Ray Charles Robinsons’ autobiography, Brother Ray, details Ray’s life, which began on September 23, 1930, in Albany, Georgia. He recounts his days as a country boy in Greenville, Florida (about 30 miles from the Georgia boarder) as the older of two boys cared for by his biological mother, Aretha, whom he called “Mama.” Aretha and the boys treated one of his father’s first wives, Mary Jane, like family, and Ray was known to refer to her as “Mother.” Mary Jane lived nearby and occasionally cared for the boys as if they were her own. His father, Bailey Robinson, was rarely seen by Ray or his brother George. Bailey worked driving spikes on the railroad cross ties in Florida and Georgia, hardly ever coming around to see the family. It was Aretha who brought home whatever pennies she could, doing chores for the local people in the neighborhood.
Ray speaks highly of his mama. To this day, he can clearly describe her looks and continues to praise her wisdom, love, and discipline. His experiences as a child were of complete love and acceptance, mixed with periods of loss and suffering. Early childhood memories include adventures in the colorful country with his brother George, and Sundays at the local Baptist Church—Ray’s first introduction to religion and music. And then he’ll recall watching his four-year-old brother George accidentally drown in a washtub as he desperately tried to pull him out. Ray was only five then, and the most he could manage to do was scream for his mama to help.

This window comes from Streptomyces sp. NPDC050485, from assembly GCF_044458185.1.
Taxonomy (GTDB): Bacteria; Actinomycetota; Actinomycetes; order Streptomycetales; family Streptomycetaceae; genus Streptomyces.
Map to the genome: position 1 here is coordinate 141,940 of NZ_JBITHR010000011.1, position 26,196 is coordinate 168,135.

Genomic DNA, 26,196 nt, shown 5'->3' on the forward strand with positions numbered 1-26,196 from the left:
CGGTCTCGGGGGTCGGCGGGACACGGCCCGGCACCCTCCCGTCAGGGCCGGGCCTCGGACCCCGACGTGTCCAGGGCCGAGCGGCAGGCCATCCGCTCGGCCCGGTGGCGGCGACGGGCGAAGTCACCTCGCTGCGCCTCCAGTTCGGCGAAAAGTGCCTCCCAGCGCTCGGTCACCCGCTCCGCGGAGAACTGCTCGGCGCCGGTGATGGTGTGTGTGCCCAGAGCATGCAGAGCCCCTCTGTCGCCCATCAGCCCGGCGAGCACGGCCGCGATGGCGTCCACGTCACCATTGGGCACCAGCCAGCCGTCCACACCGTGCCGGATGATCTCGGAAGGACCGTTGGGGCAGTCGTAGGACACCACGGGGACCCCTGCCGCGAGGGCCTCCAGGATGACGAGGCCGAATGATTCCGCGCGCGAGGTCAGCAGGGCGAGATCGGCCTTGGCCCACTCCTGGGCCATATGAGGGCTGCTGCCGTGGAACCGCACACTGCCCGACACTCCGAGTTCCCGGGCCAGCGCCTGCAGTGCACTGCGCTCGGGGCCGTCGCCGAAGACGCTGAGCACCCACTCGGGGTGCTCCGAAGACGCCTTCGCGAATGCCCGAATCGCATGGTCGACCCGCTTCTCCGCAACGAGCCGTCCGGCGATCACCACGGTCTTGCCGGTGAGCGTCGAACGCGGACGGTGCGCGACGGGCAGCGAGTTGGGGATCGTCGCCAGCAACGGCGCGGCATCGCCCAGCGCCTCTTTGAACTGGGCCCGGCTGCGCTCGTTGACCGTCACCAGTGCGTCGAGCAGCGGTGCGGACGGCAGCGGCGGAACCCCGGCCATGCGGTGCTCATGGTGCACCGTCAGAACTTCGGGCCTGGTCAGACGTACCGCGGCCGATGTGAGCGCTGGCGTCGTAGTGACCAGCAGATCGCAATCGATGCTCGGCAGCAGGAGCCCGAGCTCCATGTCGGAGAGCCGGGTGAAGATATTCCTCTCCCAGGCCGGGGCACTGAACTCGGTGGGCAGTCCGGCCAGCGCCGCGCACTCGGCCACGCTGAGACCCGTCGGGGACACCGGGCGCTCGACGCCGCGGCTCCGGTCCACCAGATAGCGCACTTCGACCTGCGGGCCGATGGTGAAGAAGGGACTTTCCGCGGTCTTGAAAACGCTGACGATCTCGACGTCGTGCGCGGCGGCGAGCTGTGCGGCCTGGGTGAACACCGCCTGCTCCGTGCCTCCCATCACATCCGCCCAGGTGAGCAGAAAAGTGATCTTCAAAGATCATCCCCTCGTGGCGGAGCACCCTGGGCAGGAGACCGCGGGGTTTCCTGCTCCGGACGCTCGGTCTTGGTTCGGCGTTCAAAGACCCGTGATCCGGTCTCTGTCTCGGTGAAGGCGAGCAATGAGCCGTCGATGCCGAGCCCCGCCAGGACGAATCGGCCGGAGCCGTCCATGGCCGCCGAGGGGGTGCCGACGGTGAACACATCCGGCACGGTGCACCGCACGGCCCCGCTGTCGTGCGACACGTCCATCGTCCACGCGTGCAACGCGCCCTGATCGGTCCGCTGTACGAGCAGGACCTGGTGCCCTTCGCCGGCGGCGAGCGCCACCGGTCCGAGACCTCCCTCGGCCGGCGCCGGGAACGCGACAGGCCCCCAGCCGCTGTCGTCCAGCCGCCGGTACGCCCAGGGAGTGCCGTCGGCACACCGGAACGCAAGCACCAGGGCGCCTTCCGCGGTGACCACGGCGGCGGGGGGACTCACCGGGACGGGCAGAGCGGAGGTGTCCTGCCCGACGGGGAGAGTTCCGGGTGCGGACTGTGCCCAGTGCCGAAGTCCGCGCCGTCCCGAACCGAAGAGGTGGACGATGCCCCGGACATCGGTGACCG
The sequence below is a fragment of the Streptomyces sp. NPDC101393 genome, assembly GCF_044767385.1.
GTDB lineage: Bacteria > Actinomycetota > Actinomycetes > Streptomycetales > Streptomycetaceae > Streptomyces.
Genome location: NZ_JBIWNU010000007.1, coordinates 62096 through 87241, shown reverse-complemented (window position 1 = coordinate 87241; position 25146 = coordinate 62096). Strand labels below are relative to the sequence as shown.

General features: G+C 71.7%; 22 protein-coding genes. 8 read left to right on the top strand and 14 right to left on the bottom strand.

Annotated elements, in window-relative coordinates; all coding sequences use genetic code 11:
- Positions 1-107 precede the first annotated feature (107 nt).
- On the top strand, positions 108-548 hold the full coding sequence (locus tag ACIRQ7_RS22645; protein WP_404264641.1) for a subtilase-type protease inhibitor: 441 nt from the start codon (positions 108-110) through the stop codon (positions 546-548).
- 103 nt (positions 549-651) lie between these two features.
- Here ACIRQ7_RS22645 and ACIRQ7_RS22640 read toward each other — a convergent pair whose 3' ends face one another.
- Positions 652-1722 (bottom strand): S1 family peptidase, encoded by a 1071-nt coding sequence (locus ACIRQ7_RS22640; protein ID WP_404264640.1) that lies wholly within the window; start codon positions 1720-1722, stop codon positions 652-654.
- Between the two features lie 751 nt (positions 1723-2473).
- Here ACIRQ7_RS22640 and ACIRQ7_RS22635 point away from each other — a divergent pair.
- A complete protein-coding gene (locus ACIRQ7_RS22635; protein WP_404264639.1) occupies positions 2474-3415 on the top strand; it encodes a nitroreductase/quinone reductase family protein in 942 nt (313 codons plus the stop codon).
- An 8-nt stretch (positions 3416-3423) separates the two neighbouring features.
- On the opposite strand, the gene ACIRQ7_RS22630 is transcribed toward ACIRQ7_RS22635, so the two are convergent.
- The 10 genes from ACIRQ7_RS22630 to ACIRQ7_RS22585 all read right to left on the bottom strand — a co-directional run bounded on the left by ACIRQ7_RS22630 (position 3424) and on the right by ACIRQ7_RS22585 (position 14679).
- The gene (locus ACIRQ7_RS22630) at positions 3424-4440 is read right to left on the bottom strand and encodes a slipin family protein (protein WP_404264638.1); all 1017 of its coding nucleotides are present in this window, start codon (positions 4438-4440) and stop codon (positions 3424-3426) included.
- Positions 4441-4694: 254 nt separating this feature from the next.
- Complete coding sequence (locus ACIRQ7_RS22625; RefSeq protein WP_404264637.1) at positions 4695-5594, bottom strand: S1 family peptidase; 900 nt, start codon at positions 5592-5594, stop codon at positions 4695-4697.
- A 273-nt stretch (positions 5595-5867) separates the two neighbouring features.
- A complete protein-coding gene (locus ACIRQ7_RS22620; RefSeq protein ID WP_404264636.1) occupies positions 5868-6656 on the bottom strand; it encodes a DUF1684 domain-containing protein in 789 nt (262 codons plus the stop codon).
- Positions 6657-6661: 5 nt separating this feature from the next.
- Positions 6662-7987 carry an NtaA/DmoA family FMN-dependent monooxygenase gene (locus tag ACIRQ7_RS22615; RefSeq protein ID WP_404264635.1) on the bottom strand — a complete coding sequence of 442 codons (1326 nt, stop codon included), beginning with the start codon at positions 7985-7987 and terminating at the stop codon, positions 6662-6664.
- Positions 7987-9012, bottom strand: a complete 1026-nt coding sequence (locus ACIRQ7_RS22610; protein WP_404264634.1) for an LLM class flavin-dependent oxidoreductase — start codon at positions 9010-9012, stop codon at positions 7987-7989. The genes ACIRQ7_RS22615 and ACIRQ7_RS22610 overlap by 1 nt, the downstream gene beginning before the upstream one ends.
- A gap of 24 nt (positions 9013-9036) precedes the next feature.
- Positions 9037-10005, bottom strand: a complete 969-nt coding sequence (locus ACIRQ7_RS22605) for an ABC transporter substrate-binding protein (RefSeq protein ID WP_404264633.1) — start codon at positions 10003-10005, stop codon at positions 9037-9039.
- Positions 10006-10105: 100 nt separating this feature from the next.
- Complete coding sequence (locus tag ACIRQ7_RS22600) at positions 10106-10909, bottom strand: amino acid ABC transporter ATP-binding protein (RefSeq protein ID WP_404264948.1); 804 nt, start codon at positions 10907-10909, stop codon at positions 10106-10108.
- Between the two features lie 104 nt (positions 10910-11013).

Up until he was about six, Ray’s vision was normal. Over a period of time, images began to blur and he would spend five or ten minutes each morning wiping the mucas from his eyes as they adjusted to the light. During that year, Aretha had taken him to numerous doctors in the area, all of which concluded that Ray would be blind and there was nothing to be done about it. By the age of seven, with his mama’s insistence, he reluctantly left home for a state-supported boarding school—the nearest one being St. Augustine’s for the blind and deaf, 160 miles away from home.
“Mama was a country woman with a whole lot of common sense. She understood what most of our neighbor’s didn’t—that I shouldn’t grow dependent on anyone except myself,” Ray explains. “One of these days, I ain’t gonna be here,’ she kept hammering inside my head. Meanwhile, she had me scrub floors, chop wood, wash clothes, and play outside like all the other kids… And her discipline didn’t stop just because I was blind. She wasn’t about to let me get away with any foolishness.”
Ray’s new school separated the deaf from the blind, the black from the white, and the boys from the girls from ages six through eighteen. “It’s awfully strange thinking about separating small children—black from white—when most of them can’t even make out the difference between the two colors,” Ray said.